Airport security queues should soon become less stressful for passengers since these will be able to keep liquids and laptops in their hand baggage when new 3D scanners are introduced.

Malta International Airport has recently undertaken a significant investment of around €2.5 million in computer tomography (CT) technology for the screening of all hold luggage and is currently in the process of installing the first CT scanning machine.

The CT scanners, used in hospitals to scan patients, produce more detailed images that allow security staff to assess cabin bags with electronic equipment and liquids inside.

The technology is expected to lead to a relaxation of current rules, which state that passengers can only carry liquids such as toiletries or medicine in individual containers of 100ml or less, with the items placed in a separate, clear plastic bag to pass through security.

The changes should mean shorter queuing times as well as reduce plastic waste.

The 100ml liquid limit was introduced after terrorists tried to blow up transatlantic jets with explosives hidden in soft drinks bottles in 2006.

There are hopes that the improved technology could potentially end the liquids ban altogether. However, abolition would likely require the scanners to be installed at all airports, an expensive process that could take several years.

Expansion project will see the terminal occupy a larger footprint

The CT technology is used in some airports in Europe and the US – including Heathrow in London, Amsterdam’s Schipol and JFK in New York. Heathrow became the first UK airport to instal the scanners, which it started testing in 2017.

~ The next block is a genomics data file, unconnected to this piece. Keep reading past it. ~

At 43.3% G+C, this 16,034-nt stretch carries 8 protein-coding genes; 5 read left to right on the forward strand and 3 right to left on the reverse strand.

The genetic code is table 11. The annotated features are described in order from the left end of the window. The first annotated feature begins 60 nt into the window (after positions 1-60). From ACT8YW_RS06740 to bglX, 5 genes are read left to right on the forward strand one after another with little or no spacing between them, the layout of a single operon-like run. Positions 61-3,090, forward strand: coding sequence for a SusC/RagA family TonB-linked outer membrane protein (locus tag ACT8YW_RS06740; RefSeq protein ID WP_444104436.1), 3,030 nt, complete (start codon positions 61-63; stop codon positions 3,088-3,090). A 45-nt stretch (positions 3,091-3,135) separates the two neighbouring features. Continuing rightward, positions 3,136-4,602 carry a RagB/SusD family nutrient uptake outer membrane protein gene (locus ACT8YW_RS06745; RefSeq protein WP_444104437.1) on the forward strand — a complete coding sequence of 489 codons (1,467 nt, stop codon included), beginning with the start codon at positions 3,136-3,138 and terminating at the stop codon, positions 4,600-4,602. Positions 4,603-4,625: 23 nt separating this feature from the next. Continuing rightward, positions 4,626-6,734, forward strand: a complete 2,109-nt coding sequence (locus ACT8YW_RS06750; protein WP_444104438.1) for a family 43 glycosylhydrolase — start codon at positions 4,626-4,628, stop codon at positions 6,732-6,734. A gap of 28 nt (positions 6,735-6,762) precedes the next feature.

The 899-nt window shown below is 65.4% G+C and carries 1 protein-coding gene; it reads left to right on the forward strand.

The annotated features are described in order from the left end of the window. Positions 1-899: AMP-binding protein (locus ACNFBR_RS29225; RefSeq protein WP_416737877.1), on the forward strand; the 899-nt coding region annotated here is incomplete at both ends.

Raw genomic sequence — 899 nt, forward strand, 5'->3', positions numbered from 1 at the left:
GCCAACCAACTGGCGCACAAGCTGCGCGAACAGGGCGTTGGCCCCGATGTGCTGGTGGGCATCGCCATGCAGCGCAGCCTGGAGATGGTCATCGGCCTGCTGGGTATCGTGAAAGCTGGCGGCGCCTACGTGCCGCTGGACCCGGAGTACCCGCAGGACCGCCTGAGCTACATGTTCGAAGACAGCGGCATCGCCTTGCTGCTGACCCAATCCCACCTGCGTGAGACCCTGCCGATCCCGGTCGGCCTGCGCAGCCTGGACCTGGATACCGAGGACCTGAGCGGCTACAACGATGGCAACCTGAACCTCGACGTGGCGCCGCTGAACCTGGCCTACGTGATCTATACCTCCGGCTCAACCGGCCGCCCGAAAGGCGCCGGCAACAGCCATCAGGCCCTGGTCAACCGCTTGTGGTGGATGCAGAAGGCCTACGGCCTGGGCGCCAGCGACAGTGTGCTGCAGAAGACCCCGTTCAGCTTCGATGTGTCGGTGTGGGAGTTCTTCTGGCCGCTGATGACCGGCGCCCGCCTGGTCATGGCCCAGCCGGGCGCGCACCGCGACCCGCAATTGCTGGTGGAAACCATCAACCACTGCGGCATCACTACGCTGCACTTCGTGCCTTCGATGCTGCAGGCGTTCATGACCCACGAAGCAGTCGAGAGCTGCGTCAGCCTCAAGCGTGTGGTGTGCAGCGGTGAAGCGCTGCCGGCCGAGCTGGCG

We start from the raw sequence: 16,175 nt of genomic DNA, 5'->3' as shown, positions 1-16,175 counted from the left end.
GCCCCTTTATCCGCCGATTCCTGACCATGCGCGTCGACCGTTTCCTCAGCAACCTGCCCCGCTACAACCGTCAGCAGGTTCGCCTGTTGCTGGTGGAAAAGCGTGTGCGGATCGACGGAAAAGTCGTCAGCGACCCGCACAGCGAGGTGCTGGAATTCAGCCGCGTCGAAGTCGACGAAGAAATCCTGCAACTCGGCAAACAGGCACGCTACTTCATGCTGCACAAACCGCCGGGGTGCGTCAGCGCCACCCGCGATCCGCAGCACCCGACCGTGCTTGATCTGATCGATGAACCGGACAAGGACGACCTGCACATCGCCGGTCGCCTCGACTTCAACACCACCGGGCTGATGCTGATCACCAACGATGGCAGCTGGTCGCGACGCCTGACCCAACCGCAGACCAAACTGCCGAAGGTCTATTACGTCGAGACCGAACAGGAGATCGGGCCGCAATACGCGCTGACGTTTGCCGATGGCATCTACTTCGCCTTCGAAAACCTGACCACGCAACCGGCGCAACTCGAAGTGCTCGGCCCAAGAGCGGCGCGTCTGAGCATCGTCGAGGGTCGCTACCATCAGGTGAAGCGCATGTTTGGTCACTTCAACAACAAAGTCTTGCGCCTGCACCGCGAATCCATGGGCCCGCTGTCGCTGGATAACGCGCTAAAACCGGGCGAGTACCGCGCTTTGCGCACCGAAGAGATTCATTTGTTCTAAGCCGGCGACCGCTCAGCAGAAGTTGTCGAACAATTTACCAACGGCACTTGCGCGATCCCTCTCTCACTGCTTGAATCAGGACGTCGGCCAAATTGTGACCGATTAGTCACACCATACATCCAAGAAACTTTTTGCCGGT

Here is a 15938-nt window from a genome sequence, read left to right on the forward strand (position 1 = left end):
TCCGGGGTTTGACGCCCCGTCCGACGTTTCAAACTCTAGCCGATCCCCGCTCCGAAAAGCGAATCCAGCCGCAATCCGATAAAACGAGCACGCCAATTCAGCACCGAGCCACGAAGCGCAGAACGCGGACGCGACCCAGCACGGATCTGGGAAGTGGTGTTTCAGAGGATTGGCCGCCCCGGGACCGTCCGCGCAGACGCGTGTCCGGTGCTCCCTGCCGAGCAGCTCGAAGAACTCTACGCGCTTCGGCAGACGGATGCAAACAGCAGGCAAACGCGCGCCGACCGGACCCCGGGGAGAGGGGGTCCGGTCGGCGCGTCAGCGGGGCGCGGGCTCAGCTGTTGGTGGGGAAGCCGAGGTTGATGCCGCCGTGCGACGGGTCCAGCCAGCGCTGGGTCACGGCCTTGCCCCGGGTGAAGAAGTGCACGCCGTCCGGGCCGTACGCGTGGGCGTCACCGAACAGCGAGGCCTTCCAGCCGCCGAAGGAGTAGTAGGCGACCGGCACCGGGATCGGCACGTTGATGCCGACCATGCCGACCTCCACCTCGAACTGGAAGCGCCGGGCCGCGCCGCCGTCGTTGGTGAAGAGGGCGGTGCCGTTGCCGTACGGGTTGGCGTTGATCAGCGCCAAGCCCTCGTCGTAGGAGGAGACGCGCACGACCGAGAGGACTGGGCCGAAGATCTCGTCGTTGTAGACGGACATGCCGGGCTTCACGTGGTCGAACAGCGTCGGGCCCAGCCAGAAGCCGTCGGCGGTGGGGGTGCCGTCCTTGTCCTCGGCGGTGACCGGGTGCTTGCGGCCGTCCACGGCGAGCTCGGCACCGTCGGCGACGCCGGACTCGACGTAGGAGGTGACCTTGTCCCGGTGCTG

“This technology will help the airport continue to deliver upon its promise of providing each and every guest with a safe and secure experience, while being compliant with the provisions of the European Commission regulation governing civil aviation security,” Lorna Refalo, Malta International Airport’s communications executive, told Times of Malta.

These provisions stipulate that, by 2020, every European airport should adopt more advanced hold baggage screening capabilities, among which is CT scanning technology.

On the other hand, MIA is still analysing how computer tomography is performing in airports that have already implemented this technology for hand luggage, Ms Refalo noted.

“With service excellence being a core value for the company, the airport is also seeking to get an understanding of whether said technology is contributing to a better passenger experience,” she remarked.

The ultimate aim of this analysis is the eventual integration of CT screening technology into a wider system that is geared at further enhancing the experience of passengers when passing through the security channel at MIA.

This analysis forms part of the company’s feasibility studies for its ambitious terminal expansion project, detailed plans for which are currently being drafted.

The expansion project will see the terminal occupy a larger footprint, which will furnish the airport with more circulation space and increased space for the introduction of additional check-in desks and more gates.

Further details about this project are expected to be released in the new year.

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